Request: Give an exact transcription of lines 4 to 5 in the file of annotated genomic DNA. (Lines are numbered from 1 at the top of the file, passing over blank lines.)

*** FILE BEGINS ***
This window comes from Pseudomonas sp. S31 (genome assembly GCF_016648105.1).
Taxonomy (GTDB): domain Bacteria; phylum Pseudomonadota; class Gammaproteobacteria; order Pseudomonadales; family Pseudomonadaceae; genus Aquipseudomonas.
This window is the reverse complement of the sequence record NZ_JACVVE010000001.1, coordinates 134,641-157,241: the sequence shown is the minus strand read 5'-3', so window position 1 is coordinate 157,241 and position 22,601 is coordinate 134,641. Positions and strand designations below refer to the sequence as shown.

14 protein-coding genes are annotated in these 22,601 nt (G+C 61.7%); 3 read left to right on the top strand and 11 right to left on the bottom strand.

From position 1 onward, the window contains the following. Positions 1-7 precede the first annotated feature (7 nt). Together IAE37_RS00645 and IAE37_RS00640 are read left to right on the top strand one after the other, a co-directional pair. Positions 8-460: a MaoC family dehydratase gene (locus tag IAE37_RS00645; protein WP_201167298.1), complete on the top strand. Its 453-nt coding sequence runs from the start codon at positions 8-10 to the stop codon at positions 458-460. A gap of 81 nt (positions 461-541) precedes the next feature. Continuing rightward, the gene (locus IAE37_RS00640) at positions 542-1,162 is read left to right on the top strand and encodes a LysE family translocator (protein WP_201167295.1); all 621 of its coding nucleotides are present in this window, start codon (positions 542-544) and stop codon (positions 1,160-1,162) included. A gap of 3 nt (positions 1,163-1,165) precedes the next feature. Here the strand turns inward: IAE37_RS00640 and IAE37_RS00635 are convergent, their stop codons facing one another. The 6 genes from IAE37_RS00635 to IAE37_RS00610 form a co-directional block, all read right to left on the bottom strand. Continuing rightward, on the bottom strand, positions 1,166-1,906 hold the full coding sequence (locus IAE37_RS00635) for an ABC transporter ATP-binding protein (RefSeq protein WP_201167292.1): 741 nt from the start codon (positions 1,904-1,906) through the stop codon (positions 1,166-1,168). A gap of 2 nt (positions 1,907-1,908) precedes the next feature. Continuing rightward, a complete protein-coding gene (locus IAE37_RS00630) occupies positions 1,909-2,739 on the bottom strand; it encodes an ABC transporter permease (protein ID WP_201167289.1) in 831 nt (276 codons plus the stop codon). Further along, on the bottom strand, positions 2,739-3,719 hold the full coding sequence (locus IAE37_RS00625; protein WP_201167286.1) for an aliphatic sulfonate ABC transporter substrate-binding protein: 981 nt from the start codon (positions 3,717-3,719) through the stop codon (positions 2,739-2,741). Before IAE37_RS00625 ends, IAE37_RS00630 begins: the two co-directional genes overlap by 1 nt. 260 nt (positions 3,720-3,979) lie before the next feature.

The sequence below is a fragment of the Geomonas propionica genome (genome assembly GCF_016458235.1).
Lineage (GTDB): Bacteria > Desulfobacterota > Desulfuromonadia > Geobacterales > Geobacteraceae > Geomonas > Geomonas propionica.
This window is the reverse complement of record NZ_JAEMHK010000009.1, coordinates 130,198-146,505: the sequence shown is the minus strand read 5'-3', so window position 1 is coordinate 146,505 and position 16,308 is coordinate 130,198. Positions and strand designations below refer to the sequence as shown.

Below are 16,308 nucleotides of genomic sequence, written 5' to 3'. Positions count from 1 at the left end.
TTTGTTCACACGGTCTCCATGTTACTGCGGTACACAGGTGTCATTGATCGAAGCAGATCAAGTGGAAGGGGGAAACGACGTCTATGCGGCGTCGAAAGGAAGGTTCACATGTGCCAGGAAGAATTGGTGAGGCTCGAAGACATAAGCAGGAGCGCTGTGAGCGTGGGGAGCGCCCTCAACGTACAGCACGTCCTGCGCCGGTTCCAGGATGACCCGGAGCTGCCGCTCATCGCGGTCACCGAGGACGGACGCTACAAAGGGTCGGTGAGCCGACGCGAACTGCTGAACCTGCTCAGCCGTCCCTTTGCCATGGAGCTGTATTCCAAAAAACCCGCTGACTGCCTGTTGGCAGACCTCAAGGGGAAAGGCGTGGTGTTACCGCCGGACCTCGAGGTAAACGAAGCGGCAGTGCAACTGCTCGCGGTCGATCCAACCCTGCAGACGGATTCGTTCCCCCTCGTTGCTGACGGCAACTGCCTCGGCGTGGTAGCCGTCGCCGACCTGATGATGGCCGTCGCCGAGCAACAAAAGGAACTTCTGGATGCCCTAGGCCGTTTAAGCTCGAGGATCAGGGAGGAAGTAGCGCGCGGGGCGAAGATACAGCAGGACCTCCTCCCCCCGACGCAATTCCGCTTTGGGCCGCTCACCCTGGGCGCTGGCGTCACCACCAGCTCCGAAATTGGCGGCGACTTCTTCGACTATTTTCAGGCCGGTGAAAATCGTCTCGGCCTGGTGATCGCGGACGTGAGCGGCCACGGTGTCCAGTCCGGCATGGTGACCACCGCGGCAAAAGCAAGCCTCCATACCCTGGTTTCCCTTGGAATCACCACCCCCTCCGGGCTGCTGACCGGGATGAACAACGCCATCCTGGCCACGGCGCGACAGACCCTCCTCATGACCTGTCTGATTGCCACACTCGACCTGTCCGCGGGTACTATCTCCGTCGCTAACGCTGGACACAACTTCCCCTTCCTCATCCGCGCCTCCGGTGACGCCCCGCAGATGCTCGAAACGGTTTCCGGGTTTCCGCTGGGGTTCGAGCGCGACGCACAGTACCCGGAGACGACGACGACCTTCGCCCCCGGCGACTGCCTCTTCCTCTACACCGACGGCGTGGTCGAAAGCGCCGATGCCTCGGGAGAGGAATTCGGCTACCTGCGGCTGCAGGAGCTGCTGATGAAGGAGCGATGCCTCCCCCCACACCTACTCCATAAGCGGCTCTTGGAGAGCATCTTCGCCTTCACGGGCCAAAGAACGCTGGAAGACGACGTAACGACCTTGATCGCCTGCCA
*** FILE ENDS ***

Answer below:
14 protein-coding genes are annotated in these 22,601 nt (G+C 61.7%); 3 read left to right on the top strand and 11 right to left on the bottom strand.

From position 1 onward, the window contains the following. Positions 1-7 precede the first annotated feature (7 nt). Together IAE37_RS00645 and IAE37_RS00640 are read left to right on the top strand one after the other, a co-directional pair. Positions 8-460: a MaoC family dehydratase gene (locus tag IAE37_RS00645; protein WP_201167298.1), complete on the top strand. Its 453-nt coding sequence runs from the start codon at positions 8-10 to the stop codon at positions 458-460. A gap of 81 nt (positions 461-541) precedes the next feature. Continuing rightward, the gene (locus IAE37_RS00640) at positions 542-1,162 is read left to right on the top strand and encodes a LysE family translocator (protein WP_201167295.1); all 621 of its coding nucleotides are present in this window, start codon (positions 542-544) and stop codon (positions 1,160-1,162) included. A gap of 3 nt (positions 1,163-1,165) precedes the next feature. Here the strand turns inward: IAE37_RS00640 and IAE37_RS00635 are convergent, their stop codons facing one another. The 6 genes from IAE37_RS00635 to IAE37_RS00610 form a co-directional block, all read right to left on the bottom strand. Continuing rightward, on the bottom strand, positions 1,166-1,906 hold the full coding sequence (locus IAE37_RS00635) for an ABC transporter ATP-binding protein (RefSeq protein WP_201167292.1): 741 nt from the start codon (positions 1,904-1,906) through the stop codon (positions 1,166-1,168). A gap of 2 nt (positions 1,907-1,908) precedes the next feature. Continuing rightward, a complete protein-coding gene (locus IAE37_RS00630) occupies positions 1,909-2,739 on the bottom strand; it encodes an ABC transporter permease (protein ID WP_201167289.1) in 831 nt (276 codons plus the stop codon). Further along, on the bottom strand, positions 2,739-3,719 hold the full coding sequence (locus IAE37_RS00625; protein WP_201167286.1) for an aliphatic sulfonate ABC transporter substrate-binding protein: 981 nt from the start codon (positions 3,717-3,719) through the stop codon (positions 2,739-2,741). Before IAE37_RS00625 ends, IAE37_RS00630 begins: the two co-directional genes overlap by 1 nt. 260 nt (positions 3,720-3,979) lie before the next feature.